And this? This is the kingdom she gave up. Technically, little remains of the castle Sasso Rosso where Clare and her sister Agnes would have spent their childhood summers, but they also had a palace here - in Assisi. I dreamt of Italy my entire life. When I first saw the medieval cities-on-a-hill in God's coutnry, I thought I was starring in a Mary Kate and Ashley Olsen movie, that God had waved his wand and said, "Here, you're secretly a Disney princess after all." Ha. I should've known.
Whether or not you've ever met her, the path you're walking on is lit by the glowing lantern of her life. You know those beacons in the Return of the King, those big, blazing bonfires they en-torch before the final battle? That's like who Clare was for me. Meeting her wrecked my heart. Her name means "clarity," and she prepped me for the Holy Spirit like a sweet, thirteenth century window washer.
When you think of the word "good pleasure," most Catholics probably think of the holy awesomeness of Church-sanctioned, married-people sex. That's what crops up even when you Google it: Theology of the Body. The term is actually used in theology in a pretty different way. I ran across it for the first time in one of my favorite hymns, Come Thou Fount of Every Blessing. It's an old-school German song with an uplifting sound and the lyrics even contain the word "Ebenezer" (which turns out is actually a cool name for a kid.)
You might not be used to hearing "good pleasure" referred to as God's Holy Will. It is pleasing and prefect but often... confusing. I thought of it when we were recently studying the relationship between Jacob and Esau. Why didn't God just have Jacob born first? Why wasn't Jacob named Israel from the start? Why did he have to "become" Israel by wrestling an angel? In fact, why did Abraham have to be called? Why can't we just be born to do something, and do it? Why did Abraham falter? Why did David falter? Why couldn't they be born obedient? Why did God make humans at all?!
I once wrote a sonnet on bugs in college. I still wish I could be just like an ant - dutiful, unwavering, obedient. Why didn't God make us like the bugs and beasts who act only out of animal instinct?
For his good pleasure. Not for his delight. Not for his entertainment. But out of will, out of generosity, out of holiness which is always to share and to give until we are spent.
Come Thy Fount is inviting God into our heart. Wanting to be "tuned" like a musical instrument to play God's praises. This is a desire to never stop singing for Him, to never stop being forgiven by Him. It's a song of presentation where the heart is being handed over to God to be sealed, taught, trained; a heart that is "prone to wander, Lord I feel it, prone to leave the God I love." This is the hymn of the unfaithful begging for God's faithfulness.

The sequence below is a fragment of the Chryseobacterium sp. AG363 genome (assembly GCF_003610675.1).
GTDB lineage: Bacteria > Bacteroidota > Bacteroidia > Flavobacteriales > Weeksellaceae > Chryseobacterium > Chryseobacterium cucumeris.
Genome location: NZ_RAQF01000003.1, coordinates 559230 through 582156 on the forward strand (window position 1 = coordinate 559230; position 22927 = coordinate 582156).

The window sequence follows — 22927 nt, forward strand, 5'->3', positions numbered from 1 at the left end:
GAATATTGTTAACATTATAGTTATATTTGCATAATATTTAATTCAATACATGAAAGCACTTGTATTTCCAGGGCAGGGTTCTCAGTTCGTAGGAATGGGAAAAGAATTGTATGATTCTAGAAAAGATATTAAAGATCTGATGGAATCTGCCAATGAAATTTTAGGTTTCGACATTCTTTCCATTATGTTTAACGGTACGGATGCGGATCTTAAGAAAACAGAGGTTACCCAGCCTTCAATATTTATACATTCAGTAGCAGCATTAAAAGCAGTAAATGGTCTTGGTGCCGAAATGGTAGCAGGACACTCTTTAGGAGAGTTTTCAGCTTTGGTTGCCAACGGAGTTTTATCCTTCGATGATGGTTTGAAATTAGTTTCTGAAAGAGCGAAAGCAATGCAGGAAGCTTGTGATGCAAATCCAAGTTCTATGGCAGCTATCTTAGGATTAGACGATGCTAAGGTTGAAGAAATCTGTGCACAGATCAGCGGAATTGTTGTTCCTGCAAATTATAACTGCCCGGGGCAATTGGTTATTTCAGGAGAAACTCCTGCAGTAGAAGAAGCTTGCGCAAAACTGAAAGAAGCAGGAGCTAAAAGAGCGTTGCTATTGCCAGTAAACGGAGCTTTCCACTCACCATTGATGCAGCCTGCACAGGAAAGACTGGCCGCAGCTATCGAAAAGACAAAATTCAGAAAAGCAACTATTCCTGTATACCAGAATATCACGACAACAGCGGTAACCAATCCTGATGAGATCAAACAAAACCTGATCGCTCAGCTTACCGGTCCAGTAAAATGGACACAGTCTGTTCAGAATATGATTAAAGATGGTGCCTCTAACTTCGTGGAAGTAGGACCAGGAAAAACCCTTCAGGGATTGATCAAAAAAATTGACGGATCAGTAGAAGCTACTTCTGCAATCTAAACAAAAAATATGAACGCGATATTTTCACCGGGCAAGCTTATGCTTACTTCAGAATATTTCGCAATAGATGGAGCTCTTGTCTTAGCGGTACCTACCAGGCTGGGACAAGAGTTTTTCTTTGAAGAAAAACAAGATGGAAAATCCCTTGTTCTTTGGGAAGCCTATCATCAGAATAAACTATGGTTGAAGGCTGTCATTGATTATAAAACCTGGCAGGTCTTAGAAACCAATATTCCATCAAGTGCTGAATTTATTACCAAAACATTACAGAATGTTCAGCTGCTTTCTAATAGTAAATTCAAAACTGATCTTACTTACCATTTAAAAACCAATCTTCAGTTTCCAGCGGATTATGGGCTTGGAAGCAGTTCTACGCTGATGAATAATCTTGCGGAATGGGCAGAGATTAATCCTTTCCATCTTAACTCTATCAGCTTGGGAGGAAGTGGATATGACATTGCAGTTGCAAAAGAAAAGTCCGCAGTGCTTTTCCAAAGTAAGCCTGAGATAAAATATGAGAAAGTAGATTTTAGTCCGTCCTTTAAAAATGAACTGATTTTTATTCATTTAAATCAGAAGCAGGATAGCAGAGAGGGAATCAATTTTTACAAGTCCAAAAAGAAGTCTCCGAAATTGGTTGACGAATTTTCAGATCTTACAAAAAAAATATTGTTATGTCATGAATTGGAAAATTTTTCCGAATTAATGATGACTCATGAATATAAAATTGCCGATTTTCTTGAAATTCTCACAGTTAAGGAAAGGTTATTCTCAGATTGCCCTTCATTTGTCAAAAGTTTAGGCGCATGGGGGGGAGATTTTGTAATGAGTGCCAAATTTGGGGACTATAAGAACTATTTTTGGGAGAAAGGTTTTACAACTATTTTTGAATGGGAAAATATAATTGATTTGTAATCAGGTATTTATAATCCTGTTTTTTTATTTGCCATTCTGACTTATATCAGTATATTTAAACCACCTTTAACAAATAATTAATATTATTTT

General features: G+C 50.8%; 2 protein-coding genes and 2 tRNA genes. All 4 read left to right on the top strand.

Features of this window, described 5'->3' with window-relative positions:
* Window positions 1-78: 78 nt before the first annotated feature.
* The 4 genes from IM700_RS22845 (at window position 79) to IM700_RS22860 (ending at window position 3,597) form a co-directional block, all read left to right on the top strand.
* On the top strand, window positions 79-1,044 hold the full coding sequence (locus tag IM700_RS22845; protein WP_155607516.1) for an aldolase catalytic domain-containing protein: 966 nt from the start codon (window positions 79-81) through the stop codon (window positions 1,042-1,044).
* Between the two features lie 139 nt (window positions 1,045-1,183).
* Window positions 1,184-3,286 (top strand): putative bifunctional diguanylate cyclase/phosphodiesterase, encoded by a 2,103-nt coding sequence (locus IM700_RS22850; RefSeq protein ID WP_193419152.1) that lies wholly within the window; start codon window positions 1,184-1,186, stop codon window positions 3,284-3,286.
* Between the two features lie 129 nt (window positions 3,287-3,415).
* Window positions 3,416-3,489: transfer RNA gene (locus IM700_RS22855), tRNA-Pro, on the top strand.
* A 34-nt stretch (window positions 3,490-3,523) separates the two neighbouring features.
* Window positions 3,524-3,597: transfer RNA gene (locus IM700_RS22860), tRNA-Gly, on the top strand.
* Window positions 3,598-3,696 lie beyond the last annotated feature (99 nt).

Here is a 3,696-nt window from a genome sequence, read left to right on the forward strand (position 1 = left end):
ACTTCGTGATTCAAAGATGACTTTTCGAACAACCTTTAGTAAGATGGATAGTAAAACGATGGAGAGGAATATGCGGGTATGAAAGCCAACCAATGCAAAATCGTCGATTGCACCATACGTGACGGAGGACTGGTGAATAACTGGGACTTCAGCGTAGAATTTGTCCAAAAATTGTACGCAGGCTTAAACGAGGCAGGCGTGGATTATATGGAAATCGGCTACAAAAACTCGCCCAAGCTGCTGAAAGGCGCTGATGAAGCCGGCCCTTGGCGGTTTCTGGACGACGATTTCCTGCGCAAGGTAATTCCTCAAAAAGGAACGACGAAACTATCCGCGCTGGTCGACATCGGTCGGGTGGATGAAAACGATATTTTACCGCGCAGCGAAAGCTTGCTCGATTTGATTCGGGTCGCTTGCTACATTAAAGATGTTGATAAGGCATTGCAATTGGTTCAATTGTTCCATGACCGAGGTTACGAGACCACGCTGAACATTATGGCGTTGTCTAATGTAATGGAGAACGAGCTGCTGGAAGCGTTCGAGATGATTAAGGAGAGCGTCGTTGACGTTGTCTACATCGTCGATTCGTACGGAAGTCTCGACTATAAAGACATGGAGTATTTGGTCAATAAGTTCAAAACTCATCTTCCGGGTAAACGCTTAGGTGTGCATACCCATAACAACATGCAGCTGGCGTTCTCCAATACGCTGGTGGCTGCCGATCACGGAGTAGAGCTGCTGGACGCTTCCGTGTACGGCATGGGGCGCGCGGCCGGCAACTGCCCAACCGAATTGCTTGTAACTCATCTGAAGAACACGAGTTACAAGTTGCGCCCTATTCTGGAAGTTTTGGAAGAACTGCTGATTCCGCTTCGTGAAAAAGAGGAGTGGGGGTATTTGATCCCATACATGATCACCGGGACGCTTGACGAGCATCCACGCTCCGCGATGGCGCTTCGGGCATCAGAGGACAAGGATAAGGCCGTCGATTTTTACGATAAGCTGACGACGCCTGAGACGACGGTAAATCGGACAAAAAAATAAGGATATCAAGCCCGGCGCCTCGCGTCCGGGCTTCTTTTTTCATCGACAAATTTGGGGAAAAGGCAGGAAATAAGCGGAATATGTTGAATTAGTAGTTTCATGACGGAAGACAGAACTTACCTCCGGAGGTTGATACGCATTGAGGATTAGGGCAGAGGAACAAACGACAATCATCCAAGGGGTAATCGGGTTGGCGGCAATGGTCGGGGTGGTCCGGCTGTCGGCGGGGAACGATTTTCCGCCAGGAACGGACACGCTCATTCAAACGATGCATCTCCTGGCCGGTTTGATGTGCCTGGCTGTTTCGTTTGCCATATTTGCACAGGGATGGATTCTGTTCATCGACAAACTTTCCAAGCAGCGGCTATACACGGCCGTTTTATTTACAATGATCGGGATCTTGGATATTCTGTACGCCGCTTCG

Unable to follow God's will, perhaps, but blessed with the desire to nonetheless.
Sort of like me before I met Clare, and heard about how she ran away from home when she was 15 and chopped off all her hair to follow the Lord, and St. Francis of Assisi. Who knows where Francis would have been without her. Her little sister Agnes followed her and many more and today, the Poor Clares, and the story of St. Clare, have very much formed Christianity.
Isn't that the human condition? Moved by grace, overwhelmed by mercy, and longing for home? We can either please God, or please the "worldly desires of our flesh." One is content when the other isn't. For a long time the call to religious life made me uncomfortable until I met Clare. After I met her, I knew that poverty was the only way for someone from Ames to know God, and that way was truly very narrow. Before Clare, I never had the guts to visit a religious community and actually consider it. It was like going on dates with someone I knew I'd never marry - until I met her, and heard about how she cut her hair. Everyone in 12th century Italy wanted to be noble and socially comfortable like Clare. But she gave it all away... and people followed her. She found something better. Her heart was tuned to sing God's praise, and no one else's.
Santa volonta means "God's holy will." Volare is the verb to fly. It reminds me of volunteering. God never forced Clare to flee the world to His arms. But he put such a desire in her hair that he might as well have turned her into an obedient cricket. No longer Clare, but St. Clare of Assisi who children learn about in textbooks and weekly religion class. The woman who started a revolution. The young girl who protected her town with a monstrance. A 15 year old, one of the greatest leaders in the history of Western civilization.
So what is God's good pleasure? This.